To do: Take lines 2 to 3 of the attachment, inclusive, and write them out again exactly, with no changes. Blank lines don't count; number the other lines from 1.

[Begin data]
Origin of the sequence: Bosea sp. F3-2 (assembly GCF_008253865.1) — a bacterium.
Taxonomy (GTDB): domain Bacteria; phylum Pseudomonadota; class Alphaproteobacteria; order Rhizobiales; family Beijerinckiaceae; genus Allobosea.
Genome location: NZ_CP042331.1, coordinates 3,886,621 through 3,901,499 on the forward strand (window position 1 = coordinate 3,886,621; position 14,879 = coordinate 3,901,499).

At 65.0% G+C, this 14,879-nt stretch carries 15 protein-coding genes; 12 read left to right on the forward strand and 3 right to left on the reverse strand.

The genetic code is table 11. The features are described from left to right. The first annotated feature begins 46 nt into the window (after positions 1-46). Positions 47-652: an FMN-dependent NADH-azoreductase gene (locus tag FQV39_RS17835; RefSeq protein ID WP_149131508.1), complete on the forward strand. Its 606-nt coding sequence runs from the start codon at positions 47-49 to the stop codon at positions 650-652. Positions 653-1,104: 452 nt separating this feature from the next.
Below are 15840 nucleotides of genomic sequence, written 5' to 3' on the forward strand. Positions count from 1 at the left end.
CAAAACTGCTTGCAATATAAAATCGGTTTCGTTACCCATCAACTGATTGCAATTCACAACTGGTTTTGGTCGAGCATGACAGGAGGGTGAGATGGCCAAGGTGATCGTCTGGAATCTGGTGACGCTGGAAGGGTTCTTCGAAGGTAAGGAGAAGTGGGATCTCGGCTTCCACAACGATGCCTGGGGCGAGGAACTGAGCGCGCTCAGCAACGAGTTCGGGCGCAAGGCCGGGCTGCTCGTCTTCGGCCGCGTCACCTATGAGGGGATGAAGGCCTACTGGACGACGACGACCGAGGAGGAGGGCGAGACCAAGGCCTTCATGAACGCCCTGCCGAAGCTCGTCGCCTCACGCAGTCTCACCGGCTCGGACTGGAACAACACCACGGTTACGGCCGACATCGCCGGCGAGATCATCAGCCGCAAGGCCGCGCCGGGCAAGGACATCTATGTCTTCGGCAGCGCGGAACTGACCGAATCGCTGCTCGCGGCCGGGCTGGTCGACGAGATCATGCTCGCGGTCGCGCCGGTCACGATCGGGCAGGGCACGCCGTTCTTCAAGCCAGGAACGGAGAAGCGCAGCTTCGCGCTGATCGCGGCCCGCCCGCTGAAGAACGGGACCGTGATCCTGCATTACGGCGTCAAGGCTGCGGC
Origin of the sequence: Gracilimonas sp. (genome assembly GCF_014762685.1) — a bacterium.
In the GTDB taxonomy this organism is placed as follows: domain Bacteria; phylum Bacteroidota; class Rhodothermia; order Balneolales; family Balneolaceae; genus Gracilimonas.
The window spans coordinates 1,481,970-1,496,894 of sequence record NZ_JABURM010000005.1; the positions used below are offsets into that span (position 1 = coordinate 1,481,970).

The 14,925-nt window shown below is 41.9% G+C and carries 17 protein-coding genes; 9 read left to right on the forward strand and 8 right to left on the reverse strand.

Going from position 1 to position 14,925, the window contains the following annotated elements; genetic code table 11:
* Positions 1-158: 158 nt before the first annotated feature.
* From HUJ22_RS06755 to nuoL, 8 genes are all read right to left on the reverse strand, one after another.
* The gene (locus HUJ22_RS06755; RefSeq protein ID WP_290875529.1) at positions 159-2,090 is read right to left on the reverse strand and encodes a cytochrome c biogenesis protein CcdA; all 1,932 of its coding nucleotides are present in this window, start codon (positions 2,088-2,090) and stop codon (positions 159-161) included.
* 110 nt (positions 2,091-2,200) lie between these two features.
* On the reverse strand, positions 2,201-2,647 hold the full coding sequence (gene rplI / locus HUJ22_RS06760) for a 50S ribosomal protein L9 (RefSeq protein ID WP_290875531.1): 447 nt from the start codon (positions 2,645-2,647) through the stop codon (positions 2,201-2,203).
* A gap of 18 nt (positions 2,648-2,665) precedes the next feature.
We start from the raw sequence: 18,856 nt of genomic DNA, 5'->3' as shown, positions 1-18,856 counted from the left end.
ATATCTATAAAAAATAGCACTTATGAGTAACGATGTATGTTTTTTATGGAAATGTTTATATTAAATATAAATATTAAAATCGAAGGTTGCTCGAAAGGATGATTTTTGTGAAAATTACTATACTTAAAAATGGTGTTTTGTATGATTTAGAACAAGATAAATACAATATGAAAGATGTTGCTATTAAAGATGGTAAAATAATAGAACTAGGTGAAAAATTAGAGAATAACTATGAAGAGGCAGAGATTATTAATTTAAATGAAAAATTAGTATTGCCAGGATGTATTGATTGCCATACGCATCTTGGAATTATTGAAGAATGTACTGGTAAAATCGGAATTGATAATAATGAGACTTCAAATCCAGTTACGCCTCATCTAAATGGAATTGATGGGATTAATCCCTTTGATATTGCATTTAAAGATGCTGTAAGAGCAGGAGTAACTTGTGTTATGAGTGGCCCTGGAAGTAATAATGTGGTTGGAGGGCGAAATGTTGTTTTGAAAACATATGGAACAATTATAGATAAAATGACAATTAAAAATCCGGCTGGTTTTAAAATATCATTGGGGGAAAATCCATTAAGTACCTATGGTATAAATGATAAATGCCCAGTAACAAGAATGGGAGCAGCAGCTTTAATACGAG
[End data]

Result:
Taxonomy (GTDB): domain Bacteria; phylum Pseudomonadota; class Alphaproteobacteria; order Rhizobiales; family Beijerinckiaceae; genus Allobosea.
Genome location: NZ_CP042331.1, coordinates 3,886,621 through 3,901,499 on the forward strand (window position 1 = coordinate 3,886,621; position 14,879 = coordinate 3,901,499).